PITCHf/x data is useful for responding to these inquiries. Using the Baseball-Savant PITCHf/x search tool, I gathered every pitch thrown in a major league game for the 2008-2014 seasons (through Sunday's games). Pitches were binned according to the 12 possible ball-strike counts, and by pitch outcomes: (1) called ball, (2) called strike, (3) swinging strike, (4) ball-in-play, (5) foul ball, and (6) hit-by-pitch. Please note that called balls include pitch-outs and intentional balls. Also note that, unfortunately, the way I gathered the data does not allow me to comment on how pitch location affects these outcomes. That will be something for another article.

To begin, here are the data for how often batters swing (outcomes 3-5) in all counts:

Strikes
0 1 2
Balls 0 26.64 46.62 49.91
1 40.54 53.27 57.88
2 39.09 59.10 65.68
3 6.42 54.72 73.84

We see that regardless of the number of balls, batters have tended to swing more often in two-strike counts than in one-strike or zero-strike counts. So this looks like initial evidence in favor of the proposal that hitters swing more in two-strike situations in order to protect the plate. But how often do they swing and miss (i.e., a swinging strike)?

Here are the data:

Strikes
0 1 2
Balls 0 5.21 10.09 12.28
1 7.56 10.54 12.90
2 6.03 9.99 12.53
3 0.79 7.29 10.93

Again we see that regardless of the number of balls in the count, the swinging strike rate is higher with 2-strikes. In fact there is a steady increase in swinging strike rate as the number of strikes in the count increases. Below is a table that shows swinging strike rate again, but this time only for instances in which the batter swings (outcomes 3, 4 & 5):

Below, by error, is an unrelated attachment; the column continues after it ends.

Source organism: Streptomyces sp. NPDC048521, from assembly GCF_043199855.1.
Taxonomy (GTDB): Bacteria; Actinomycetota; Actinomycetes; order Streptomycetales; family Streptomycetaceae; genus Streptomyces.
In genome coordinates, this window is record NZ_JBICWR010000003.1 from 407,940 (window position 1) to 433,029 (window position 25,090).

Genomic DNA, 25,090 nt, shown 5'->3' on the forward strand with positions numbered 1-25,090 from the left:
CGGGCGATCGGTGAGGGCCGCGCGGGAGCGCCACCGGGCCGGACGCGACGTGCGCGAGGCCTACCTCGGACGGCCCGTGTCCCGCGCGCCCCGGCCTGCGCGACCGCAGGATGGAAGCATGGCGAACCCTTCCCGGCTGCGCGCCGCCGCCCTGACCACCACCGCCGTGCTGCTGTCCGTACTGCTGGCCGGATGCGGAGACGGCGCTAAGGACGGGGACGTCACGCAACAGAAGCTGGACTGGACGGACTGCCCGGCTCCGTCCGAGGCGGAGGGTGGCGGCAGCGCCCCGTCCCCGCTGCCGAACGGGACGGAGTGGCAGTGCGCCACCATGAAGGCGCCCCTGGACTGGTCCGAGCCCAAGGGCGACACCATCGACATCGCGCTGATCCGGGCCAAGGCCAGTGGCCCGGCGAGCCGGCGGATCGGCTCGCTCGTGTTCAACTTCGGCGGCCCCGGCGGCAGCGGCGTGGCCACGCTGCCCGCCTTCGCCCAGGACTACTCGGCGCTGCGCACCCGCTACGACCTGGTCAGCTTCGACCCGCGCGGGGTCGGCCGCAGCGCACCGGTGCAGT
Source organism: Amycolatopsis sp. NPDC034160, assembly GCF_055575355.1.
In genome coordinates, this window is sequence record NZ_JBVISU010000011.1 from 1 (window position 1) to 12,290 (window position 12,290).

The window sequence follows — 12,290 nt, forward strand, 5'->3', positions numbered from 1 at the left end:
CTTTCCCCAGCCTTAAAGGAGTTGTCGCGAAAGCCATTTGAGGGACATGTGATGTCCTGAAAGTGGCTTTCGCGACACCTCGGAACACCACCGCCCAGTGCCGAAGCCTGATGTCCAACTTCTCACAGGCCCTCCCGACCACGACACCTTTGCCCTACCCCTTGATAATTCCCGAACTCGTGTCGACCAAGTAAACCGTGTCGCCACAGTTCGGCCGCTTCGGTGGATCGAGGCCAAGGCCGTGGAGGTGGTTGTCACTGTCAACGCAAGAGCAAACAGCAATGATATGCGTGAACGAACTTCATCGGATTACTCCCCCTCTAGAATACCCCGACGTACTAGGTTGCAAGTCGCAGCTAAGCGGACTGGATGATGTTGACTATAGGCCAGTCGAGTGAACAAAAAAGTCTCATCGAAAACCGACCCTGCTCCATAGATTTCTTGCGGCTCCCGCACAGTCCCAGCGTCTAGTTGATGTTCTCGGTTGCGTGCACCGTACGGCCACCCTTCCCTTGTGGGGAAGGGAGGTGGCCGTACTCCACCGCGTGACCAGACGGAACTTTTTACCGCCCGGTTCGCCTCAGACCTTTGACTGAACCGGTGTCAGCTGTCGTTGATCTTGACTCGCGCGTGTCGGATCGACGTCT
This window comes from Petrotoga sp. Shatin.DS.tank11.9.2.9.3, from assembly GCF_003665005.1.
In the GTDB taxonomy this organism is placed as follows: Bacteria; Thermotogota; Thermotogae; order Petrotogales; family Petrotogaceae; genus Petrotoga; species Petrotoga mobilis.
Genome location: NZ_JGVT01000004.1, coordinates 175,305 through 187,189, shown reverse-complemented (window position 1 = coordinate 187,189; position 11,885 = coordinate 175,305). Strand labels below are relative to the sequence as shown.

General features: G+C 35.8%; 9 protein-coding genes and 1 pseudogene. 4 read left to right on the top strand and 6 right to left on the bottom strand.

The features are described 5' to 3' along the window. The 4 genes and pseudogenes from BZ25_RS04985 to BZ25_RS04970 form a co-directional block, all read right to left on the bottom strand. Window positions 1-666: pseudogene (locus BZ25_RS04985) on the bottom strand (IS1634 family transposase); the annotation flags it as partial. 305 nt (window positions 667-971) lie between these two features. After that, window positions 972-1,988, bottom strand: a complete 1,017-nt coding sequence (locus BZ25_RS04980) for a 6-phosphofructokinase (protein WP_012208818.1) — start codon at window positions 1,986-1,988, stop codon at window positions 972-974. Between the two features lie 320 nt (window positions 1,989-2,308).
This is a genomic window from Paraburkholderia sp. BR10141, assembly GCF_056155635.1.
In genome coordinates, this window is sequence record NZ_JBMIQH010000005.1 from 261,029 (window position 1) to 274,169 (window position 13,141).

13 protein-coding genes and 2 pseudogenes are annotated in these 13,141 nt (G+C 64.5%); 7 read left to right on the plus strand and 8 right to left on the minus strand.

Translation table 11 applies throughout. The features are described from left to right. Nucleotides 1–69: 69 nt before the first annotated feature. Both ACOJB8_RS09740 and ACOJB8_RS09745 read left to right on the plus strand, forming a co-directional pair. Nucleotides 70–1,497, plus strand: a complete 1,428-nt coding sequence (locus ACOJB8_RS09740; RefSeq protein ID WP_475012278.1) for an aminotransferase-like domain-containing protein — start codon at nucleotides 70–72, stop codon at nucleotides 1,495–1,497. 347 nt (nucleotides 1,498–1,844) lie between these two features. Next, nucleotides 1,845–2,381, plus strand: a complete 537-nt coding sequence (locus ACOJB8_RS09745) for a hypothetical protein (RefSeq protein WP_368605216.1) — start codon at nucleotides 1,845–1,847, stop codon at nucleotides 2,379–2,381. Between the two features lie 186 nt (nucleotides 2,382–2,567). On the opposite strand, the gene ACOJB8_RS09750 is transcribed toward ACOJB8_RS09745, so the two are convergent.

Strikes
0 1 2
Balls 0 19.55 21.65 24.60
1 18.66 19.79 22.29
2 15.42 16.91 19.08
3 12.36 13.33 14.81

So, from these data we see that if a batter swings he has been more likely to swing and miss in a two-strike count than in a one-strike or zero-strike count. Again, there is the steady increase in swinging strike rate as the number of strikes in the count increases. This can be taken as additional evidence in support of the notion that hitters are attempting to protect the plate with two-strikes by swinging more. Interestingly, as the next two tables show, the higher swinging strike rate in two-strike counts comes primarily at the expense of putting balls in play, as the foul ball rate stays pretty consistent.

Foul% of Swings
Strikes
0 1 2
Balls 0 39.03 38.25 38.65
1 38.53 38.66 38.82
2 39.53 39.54 39.96
3 40.95 39.68 40.58

Ball-in-Play% of Swings
Strikes
0 1 2
Balls 0 41.42 40.10 36.75